The treatment of drug and alcohol addiction is often misunderstood, even by people who are trying to get themselves into a treatment program. Many people, for example, do not realize that there are numerous different types of recovery programs that a person can choose from for their addiction treatment. Additionally, if the differences between recovery programs are not properly considered, a person may put themselves in a position in which they are likely to struggle and relapse in the future.
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Recovery programs are designed to help a person who is addicted to alcohol or drugs to overcome that addiction. They are structured and sequenced in very specific ways to ensure that all of the recovery needs of the person addicted to drugs or alcohol are met and that both the physical and mental addictions that a person has are dealt with. Programs are created using a base of what are known as models of recovery that help to develop the sequencing and structure that makes each program effective and unique.
The models of recovery are the philosophical and psychological basis of the programs for addiction recovery. While each model is distinct and has its own unique emphasis, they can be combined together in the development of treatment programs and programs of recovery to make these programs more comprehensive.
In the motivational interviewing model of addiction recovery, the main emphasis is placed on the relationships that develop between therapists and the recovering addict. In most instances, when a therapist is helping a client or patient with an issue, the relationship is one that is distanced and professional in nature.
However, when it comes to treating addiction, this type of relationship between the therapist and recovering addict will not necessarily work. This is because a recovering addict may be untrusting of figures that are distant and authoritative. Additionally, the recovering addict must be motivated themselves to overcome their addiction rather than reliant on someone else to lead the way.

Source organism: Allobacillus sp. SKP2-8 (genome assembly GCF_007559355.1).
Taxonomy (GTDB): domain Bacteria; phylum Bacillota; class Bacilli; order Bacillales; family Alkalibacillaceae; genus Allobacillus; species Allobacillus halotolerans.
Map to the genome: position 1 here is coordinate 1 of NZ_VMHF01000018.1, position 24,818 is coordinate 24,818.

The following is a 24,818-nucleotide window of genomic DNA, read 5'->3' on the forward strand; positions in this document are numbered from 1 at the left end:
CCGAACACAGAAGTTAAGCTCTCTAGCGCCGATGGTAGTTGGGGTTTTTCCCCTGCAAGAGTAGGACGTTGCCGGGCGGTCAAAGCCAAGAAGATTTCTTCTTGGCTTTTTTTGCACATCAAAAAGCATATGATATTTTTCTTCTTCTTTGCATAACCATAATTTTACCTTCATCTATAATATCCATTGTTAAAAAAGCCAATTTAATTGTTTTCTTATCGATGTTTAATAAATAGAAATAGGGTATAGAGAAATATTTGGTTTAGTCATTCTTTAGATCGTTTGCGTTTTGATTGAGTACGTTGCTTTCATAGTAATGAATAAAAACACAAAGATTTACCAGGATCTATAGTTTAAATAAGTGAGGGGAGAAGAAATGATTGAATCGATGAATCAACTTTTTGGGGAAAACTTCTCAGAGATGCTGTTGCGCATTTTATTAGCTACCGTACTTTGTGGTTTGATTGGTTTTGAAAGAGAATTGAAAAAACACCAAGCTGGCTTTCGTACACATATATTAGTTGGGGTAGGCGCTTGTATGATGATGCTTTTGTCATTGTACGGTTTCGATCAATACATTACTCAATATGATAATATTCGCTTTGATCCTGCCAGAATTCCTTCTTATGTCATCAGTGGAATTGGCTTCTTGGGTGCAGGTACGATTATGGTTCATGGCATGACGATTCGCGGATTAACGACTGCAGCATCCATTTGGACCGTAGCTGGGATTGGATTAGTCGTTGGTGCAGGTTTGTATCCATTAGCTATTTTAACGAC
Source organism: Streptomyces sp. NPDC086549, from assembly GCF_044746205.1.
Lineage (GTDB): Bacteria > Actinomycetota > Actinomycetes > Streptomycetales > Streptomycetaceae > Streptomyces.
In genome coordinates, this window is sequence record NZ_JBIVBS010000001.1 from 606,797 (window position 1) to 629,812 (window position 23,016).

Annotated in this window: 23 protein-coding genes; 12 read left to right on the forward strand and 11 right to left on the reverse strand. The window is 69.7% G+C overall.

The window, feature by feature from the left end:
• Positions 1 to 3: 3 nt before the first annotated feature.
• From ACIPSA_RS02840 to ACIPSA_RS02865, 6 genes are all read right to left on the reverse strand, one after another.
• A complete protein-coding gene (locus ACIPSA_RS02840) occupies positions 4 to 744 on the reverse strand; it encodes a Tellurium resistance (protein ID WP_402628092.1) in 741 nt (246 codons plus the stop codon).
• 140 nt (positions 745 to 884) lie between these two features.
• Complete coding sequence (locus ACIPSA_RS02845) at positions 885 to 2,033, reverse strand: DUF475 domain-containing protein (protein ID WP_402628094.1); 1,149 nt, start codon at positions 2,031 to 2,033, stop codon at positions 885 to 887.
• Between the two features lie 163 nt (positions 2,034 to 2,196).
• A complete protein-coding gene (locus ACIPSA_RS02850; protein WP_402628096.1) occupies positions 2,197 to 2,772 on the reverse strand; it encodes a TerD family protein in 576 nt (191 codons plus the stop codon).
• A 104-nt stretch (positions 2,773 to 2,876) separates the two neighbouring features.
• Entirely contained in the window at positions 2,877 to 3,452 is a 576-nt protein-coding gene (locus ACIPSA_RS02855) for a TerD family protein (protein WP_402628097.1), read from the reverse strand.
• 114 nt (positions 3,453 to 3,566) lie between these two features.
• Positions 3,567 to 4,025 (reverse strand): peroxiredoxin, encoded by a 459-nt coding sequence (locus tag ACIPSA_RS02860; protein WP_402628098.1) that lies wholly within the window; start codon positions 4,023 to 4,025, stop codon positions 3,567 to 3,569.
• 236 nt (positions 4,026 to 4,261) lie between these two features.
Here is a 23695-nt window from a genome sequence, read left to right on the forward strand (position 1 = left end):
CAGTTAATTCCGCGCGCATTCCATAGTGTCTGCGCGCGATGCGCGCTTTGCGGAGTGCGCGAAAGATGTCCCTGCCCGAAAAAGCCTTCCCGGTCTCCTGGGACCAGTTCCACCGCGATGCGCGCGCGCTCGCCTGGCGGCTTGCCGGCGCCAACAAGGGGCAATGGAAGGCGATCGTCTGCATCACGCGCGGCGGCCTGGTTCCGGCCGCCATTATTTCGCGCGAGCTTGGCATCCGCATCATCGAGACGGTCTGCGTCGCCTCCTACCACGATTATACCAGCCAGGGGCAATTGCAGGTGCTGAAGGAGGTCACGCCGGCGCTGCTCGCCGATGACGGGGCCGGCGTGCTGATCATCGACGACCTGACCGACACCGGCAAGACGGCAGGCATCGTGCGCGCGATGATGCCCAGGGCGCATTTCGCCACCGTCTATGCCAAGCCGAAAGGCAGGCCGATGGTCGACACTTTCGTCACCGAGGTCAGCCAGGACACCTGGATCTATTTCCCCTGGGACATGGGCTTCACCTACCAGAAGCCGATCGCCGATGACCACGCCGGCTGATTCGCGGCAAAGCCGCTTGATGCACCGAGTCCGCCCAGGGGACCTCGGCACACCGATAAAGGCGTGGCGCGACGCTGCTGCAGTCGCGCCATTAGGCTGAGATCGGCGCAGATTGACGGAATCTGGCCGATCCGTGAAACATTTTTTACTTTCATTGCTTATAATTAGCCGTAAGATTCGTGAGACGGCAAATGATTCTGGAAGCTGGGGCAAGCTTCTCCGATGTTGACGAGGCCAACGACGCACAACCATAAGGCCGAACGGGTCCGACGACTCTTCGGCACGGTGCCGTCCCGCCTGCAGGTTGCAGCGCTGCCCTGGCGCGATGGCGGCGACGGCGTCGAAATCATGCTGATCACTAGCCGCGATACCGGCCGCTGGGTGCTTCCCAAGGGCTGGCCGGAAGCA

As such in the motivational interviewing model of addiction recovery, the relationship between the therapist and the addict is one of an alliance. When the therapist is an ally rather than an authority figure, the recovering addict feels as if they are guiding and in charge of their own recuperation rather than reliant on someone else to do so. This creates a sense of autonomy and responsibility that will help a recovering addict to remain sober and to avoid relapse after treatment is complete.
The motivational incentives model of addiction recovery also focuses on a person’s motivation for recovery but in a different way. In this model of recovery, the therapists and program designers recognize that many recovering addict have a difficult time getting motivated to engage in their treatments and recovery. Much of this has to do with the fact that when a person is addicted to a drug or alcohol, the reward centers in their brain begins to associate desire and pleasure only with that addicted substance.
This change in the way the brain works can be difficult to overcome even after detox. However, if the recovering addict is offered a tangible reward for attending and participating in their treatments, then those reward centers of the brain are activated and the recovering addict begins to realize that they can experience contentment and motivation for recovery rather than just the addicted substance.